Fruit Fly Methods|
A frenzy of fruit fly methods featured in Cold Spring Harbor Protocols
COLD SPRING HARBOR, N.Y. (Thurs., Mar. 1, 2007) – For the past century, fruit flies—or Drosophila—have provided innumerable insights into the genetics and biology of development, learning and memory, behavior, vision, and other processes. But for researchers who conduct these studies, the logistics of housing and feeding the hundreds or thousands of flies needed for experiments can be daunting. To address this concern, the current issue of Cold Spring Harbor Protocols—released online today (cshprotocols.cshlp.org)—includes a series of articles for maintaining and manipulating flies in the laboratory.
One of the articles, freely accessible at (cshprotocols.cshlp.org/cgi/content/full/2007/6/pdb.ip35), provides tried-and-true advice on how to maintain fly stocks, set up appropriate matings, and control contamination and diseases. Because flies are considered a premier model organism for genetics studies, the featured article also presents techniques for inducing mutations into the DNA of flies. The article will be useful for biologists starting to work with flies in the laboratory, as well as for existing fly laboratories looking to reorganize.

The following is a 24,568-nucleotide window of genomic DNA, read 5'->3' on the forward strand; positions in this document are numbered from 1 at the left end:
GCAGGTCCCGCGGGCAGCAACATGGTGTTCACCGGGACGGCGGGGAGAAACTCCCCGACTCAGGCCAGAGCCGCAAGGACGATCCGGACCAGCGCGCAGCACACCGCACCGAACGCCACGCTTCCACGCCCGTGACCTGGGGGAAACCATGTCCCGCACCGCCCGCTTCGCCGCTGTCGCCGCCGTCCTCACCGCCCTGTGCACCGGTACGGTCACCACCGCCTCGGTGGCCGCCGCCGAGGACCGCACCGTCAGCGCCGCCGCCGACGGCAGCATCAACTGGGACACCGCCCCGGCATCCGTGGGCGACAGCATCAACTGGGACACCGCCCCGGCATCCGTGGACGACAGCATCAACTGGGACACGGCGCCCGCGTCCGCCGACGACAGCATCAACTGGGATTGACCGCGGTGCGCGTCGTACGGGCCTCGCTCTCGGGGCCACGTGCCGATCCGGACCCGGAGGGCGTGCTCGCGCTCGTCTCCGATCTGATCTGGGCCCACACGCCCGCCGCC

Other articles published today include methods for harvesting and analyzing fly embryos, as well as protocols for characterizing proteins from a variety of sources. These publications join in a growing library of high-quality methods from Cold Spring Harbor Protocols. For a complete list of freely accessible protocols, please see cshprotocols.cshlp.org/subscriptions/sample.dtl.
ABOUT COLD SPRING HARBOR PROTOCOLS:
Cold Spring Harbor Protocols (cshprotocols.cshlp.org) is an online resource of methods used in a wide range of biology laboratories. It is structured to be highly interactive, with each protocol cross-linked to related methods, descriptive information panels, and illustrative material to maximize the total information available to investigators. Each protocol is clearly presented and designed for easy use at the bench—complete with reagents, equipment, and recipe lists. Life science researchers can access the entire collection via institutional site licenses, and can add their suggestions and comments to further refine the techniques.
ABOUT COLD SPRING HARBOR LABORATORY PRESS:
Cold Spring Harbor Laboratory Press is an internationally renowned publisher of books, journals, and electronic media located on Long Island, New York. It is a division of Cold Spring Harbor Laboratory, an innovator in life science research and the education of scientists, students, and the public. For more information, visit www.cshlpress.com.
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David Crotty (email@example.com; 516-422-4007), Executive Editor, Cold Spring Harbor Protocols
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